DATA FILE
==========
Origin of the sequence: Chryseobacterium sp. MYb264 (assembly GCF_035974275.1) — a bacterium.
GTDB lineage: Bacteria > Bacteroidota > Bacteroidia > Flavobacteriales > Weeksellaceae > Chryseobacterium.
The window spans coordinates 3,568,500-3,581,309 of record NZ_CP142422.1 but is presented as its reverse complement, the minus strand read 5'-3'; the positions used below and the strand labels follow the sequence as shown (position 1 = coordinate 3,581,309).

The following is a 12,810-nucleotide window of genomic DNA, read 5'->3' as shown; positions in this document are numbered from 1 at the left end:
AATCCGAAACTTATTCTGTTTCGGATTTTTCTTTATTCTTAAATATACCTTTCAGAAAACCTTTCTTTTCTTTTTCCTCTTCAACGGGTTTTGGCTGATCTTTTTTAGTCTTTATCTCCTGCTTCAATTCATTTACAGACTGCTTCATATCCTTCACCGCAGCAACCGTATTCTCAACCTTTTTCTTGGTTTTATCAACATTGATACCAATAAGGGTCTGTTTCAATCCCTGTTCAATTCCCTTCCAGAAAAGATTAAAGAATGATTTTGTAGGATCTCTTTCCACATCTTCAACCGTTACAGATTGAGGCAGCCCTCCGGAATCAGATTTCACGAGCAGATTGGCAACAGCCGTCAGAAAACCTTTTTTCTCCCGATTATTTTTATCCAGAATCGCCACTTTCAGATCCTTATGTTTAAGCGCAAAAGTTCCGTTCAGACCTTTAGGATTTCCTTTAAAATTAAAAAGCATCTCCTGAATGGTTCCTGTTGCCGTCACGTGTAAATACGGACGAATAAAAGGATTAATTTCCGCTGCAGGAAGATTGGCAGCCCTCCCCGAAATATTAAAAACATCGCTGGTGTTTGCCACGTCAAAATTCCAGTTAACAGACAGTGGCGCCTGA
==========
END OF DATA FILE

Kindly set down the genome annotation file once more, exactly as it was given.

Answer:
Origin of the sequence: Chryseobacterium sp. MYb264 (assembly GCF_035974275.1) — a bacterium.
GTDB lineage: Bacteria > Bacteroidota > Bacteroidia > Flavobacteriales > Weeksellaceae > Chryseobacterium.
The window spans coordinates 3,568,500-3,581,309 of record NZ_CP142422.1 but is presented as its reverse complement, the minus strand read 5'-3'; the positions used below and the strand labels follow the sequence as shown (position 1 = coordinate 3,581,309).

The following is a 12,810-nucleotide window of genomic DNA, read 5'->3' as shown; positions in this document are numbered from 1 at the left end:
AATCCGAAACTTATTCTGTTTCGGATTTTTCTTTATTCTTAAATATACCTTTCAGAAAACCTTTCTTTTCTTTTTCCTCTTCAACGGGTTTTGGCTGATCTTTTTTAGTCTTTATCTCCTGCTTCAATTCATTTACAGACTGCTTCATATCCTTCACCGCAGCAACCGTATTCTCAACCTTTTTCTTGGTTTTATCAACATTGATACCAATAAGGGTCTGTTTCAATCCCTGTTCAATTCCCTTCCAGAAAAGATTAAAGAATGATTTTGTAGGATCTCTTTCCACATCTTCAACCGTTACAGATTGAGGCAGCCCTCCGGAATCAGATTTCACGAGCAGATTGGCAACAGCCGTCAGAAAACCTTTTTTCTCCCGATTATTTTTATCCAGAATCGCCACTTTCAGATCCTTATGTTTAAGCGCAAAAGTTCCGTTCAGACCTTTAGGATTTCCTTTAAAATTAAAAAGCATCTCCTGAATGGTTCCTGTTGCCGTCACGTGTAAATACGGACGAATAAAAGGATTAATTTCCGCTGCAGGAAGATTGGCAGCCCTCCCCGAAATATTAAAAACATCGCTGGTGTTTGCCACGTCAAAATTCCAGTTAACAGACAGTGGCGCCTGA